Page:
Tribal Socio-Economic Change: What Is Wrong with Planned Socioeconomic Changes Among
the Hmong Of Thailand
By Gary Yia Lee, Ph.D.
The research on which this paper is based was made possible by financial assistance from the Wenner-Gren Foundation, New York, U.S.A.; and from the Greenwell Bequest of the University of Sydney, Australia. My thanks go to all officials and the Hmong villagers in Thailand who helped me in various ways during the course of my field work, and to Professor W.R. Geddes, Department of Anthropology, Sydney University, for his comments on an early draft of this article.
During the last few years, there have been official attempts to reduce or eliminate poppy in the highlands of Thailand. The best known of these efforts is probably the Crop Replacement and Community Development project of the United Nations Programme for Drug Abuse Control (UNPDAC). This was established in September 1972, following an agreement signed between the Royal Thai Government and the U.N. Division of Narcotic Drugs in Geneva, Switzerland. The background to this project has been well documented elsewhere (Geddes, 1972: 224-233: United Nations Reports, 1967 and 1970; and UNPDAC First Progress Report, July 1973). Because of this, I will confine my discussion to the results of its implementation at Khun Wang, one of the project's "key" White Hmong villages where the research for this article was carried out in 1977.
Aiming to explore the feasibility of replacing opium with other crops and economic enterprises, the UN project was initiated at Khun Wang in April 1973, with the installation of a crop trial station, a team of 3 extension workers and a number of labourers to carry out its various activities. Since then, it has undertaken crop trials and demonstrations as well as community development in the forms of education and medical assistance. In its extension work between 1973 and 1977, the following items have been loaned or made available to the tribal people for experimentation in their farms: 16 litres of sesame seeds, 12 tangs  of castor beans, 54 tangs of red-kidney beans; 1,420 kilos of fertiliser for use with coffee trees and dry rice fields, 8,900 coffee seedlings: 64 kilos of onion and garlic seeds, 7 kilos of insecticide; and 66 apricot and persimmon trees. These are figures given by the villagers.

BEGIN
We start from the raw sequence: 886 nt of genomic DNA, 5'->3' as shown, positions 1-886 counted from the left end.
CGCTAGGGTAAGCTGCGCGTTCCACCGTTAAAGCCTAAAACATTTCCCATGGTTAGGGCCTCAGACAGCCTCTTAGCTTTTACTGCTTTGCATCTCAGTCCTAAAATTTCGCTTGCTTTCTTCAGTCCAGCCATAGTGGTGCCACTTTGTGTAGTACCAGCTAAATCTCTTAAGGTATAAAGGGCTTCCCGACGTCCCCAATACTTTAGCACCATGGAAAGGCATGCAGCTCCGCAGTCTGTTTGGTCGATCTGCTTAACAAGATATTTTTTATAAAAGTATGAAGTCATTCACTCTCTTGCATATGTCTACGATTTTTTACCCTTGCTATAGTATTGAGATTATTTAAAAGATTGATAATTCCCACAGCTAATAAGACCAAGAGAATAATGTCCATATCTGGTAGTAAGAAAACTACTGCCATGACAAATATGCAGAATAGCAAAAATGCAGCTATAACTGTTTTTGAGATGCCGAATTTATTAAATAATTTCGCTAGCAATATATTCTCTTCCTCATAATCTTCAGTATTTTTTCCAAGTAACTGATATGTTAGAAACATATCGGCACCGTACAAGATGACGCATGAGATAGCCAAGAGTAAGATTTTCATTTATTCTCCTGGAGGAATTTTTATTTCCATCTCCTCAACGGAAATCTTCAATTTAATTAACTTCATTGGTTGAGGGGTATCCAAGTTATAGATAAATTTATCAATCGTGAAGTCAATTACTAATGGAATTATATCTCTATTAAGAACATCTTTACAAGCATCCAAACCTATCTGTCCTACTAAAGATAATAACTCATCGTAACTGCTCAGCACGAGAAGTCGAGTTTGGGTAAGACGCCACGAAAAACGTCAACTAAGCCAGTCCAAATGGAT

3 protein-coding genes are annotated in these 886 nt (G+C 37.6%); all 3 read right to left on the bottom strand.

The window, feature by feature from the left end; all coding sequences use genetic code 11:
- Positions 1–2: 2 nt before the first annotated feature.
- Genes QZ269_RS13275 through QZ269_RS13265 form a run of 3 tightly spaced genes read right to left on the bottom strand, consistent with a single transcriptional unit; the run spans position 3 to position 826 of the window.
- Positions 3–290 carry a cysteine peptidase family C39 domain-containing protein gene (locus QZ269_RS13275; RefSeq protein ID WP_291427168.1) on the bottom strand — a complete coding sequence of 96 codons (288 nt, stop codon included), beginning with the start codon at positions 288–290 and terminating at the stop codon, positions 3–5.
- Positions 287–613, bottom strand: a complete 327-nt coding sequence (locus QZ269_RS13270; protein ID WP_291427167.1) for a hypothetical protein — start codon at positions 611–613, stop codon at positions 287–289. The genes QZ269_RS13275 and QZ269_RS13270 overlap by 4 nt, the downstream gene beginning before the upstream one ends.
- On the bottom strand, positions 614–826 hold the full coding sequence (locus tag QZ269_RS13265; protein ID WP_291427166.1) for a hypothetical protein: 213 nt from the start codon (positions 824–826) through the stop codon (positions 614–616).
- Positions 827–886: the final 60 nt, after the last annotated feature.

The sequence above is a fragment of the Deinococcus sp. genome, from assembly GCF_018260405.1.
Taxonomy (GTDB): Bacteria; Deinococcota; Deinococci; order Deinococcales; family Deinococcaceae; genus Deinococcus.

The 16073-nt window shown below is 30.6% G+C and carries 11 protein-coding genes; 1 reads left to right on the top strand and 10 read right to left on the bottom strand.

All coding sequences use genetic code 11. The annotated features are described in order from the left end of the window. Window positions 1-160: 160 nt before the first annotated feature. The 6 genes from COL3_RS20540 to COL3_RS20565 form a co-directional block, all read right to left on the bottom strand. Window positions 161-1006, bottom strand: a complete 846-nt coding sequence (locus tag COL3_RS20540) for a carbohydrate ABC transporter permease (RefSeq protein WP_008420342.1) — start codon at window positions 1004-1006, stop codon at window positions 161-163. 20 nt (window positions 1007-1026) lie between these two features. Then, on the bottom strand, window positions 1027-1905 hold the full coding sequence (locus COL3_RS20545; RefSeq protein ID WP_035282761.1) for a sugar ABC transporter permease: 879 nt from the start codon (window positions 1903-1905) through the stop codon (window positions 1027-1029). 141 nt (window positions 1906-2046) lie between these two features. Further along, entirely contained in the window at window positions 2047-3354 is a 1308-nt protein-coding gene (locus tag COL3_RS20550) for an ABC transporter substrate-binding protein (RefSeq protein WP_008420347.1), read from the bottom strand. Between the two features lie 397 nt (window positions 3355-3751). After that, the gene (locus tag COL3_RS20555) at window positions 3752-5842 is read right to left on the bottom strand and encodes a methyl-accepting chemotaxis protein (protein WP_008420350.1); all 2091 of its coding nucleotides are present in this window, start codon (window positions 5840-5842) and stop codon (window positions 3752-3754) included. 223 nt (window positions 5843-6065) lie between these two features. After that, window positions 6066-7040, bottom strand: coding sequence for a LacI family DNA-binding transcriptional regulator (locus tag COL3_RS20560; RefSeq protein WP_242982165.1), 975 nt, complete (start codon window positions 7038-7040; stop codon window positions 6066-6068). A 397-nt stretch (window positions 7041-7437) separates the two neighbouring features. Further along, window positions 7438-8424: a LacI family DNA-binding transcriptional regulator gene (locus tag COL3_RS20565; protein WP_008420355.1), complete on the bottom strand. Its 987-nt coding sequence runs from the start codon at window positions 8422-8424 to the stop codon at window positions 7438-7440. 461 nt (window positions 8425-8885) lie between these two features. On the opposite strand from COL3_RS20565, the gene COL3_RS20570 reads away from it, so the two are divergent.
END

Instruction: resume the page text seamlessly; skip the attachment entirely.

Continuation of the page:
Official sources reveal: 2 tangs of castor beans, 514 kilos of seed potatoes; 15,350 coffee seedlings; 30 apricot and persimmon trees; 165 kilos of rice seeds, and 260 young peach trees. Land ploughed by the project's tractor for the farmers covers: 6.4 hectare for red-kidney beans in 1975; and 33.4 hectares for dry rice in 1975 and 1976 at the main village . About 300 fish were also given to two families to breed in their fish ponds. At the end of 1977, the four households of Upper Khun Wang were loaned 40 cattle to graze of 16 hectares of improved pastures to encourage cattle raising and modern animal husbandry as an alternative to opium growing, with the village people being responsible for maintaining the pastures and cattle until the latter are all repaid to the project with offsprings of the herd's cows over a number of years.
It can be seen that the figures maintained by project personnel and those obtained verbally from the farmers contradict one another. There is no way to verify this, because written records are not kept on every item handed out to the villagers. On the face of this, it is not possible to use these figures as accurate indication of aid extended to the opium growers. In any case, what is loaned or given does not always bring returns, and in the long run the success of the project can only be judged by the types and amounts of replacement crops or economic activities the Hmong have adopted profitably as viable alternatives to poppy, and the reduction of opium cultivation in the area.